Yeah, you read that correctly – your favourite messaging service WhatsApp (let’s be honest, it probably is your favourite because it tells you when someone has seen your message and if they’re online, so you can tell if they’re ignoring you or not) could be a distant memory within a matter of weeks if David Cameron gets his way.
He’s pressing forward with legislation that aims to stop people sending any form of encrypted message. Popular messaging services at the moment like WhatsApp, iMessage and Snapchat all currently scramble the communications between the two users so that nobody else can read or monitor them.
If the so called ‘Snooper’s Charter’ – or Investigatory Powers Act to give it its full name – is passed, then all three apps will be outlawed within the UK. The bill requires that each internet service provider, phone company and technology firm – including those and others like Apple and Facebook – keeps a record of all your activity including chats and Google searches. This information can then be made readily available to the government and police if requested.
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Even though this is obviously a massive encroachment on the privacy of every single person in the country, Cameron and the government are justifying this by saying that unregulated messaging services are a new way for terrorists to communicate that they can’t monitor, and if left untapped could lead to more violent attacks on the country.
Currently British Police can make a request to intercept metadata – texts, emails, phone calls and internet searches – and sign a warrant to achieve this. They actually request such a search, every two minutes, but these new forms of communication are unable to be monitored at this time.
Whilst it might kind of sound like it’s a good idea to be able to look at this stuff in the wake of recent terrorist attacks across the world, it also pretty much gives the government the power to spy on anyone in the country, whether they’re suspected of terrorism or not.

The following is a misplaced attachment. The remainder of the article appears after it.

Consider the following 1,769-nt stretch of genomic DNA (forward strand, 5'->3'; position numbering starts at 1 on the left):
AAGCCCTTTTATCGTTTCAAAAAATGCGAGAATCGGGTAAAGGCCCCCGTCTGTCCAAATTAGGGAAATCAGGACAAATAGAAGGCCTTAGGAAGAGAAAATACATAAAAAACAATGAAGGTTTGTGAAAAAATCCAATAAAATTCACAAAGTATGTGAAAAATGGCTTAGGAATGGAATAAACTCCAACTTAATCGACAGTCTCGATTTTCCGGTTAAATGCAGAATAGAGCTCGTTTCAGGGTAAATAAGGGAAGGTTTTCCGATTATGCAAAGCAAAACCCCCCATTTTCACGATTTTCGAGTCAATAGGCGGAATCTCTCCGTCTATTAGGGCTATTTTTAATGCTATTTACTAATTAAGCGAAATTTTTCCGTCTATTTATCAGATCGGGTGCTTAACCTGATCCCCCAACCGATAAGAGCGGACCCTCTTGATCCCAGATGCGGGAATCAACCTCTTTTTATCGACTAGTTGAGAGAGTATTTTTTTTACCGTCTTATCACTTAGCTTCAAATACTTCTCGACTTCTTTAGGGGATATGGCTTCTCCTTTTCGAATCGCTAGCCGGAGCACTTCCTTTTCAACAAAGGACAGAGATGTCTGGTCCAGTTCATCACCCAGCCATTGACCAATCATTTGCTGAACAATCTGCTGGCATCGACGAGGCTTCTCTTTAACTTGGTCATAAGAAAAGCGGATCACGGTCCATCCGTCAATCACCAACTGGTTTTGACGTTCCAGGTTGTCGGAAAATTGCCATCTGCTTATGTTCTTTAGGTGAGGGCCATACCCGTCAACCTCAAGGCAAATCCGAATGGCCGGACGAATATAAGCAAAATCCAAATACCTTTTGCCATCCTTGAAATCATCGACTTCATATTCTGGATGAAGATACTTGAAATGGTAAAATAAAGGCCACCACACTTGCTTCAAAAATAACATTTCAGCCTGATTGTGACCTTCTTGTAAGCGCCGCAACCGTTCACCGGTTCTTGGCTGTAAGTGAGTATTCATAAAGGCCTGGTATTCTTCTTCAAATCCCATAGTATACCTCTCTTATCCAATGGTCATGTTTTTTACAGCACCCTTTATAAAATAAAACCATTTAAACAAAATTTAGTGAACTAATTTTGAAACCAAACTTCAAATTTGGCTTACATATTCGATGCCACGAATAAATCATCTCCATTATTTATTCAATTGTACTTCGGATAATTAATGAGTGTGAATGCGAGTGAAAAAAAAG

Remarkably, Nick Clegg blocked the charter when he was in power and articulates the argument against the act being made law pretty much perfectly:
We have every right to invade the privacy of terrorists and those we think want to do us harm, but we should not equate that with invading the privacy of every single person in the UK. They are not the same thing.
The so-called Snoopers’ Charter is not targeted. It’s not proportionate.
It’s not harmless. It would be a new and dramatic shift in the relationship between the state and the individual.
People who blithely say they are happy for their communications to be open to scrutiny because they have ‘nothing to hide’ have failed to grasp something fundamental about open democratic societies: We do not make ourselves safer by making ourselves less free.
Well said. Seriously though, if the government has access to every single conversation that anyone has ever had via these networks then it’s pretty much impossible to think that this won’t be abused in some way by government employees. This could come in the form of someone you know snooping around on your private conversations just to spite you and get under your skin, or if you’re in the public eye it could be akin to the NOTW phone hacks. There really is no limit to what could happen if this law is implemented.
Like Clegg says (never thought I’d type that) it would be a new and dramatic shift between the state and the individual and it’s definitely not a good thing. The privacy issue is obviously of major concern in the long run, but in the short run the fact that WhatsApp and other messaging services might be banned will also affect most people and piss everyone off massively. I mean we barely even got a chance to use the new racially diverse emojis, you know?
I’m not sure what can be done to fight the Snooper’s Charter but I’m sure contacting your local councilman will help and there are a bunch of petitions you can sign here too.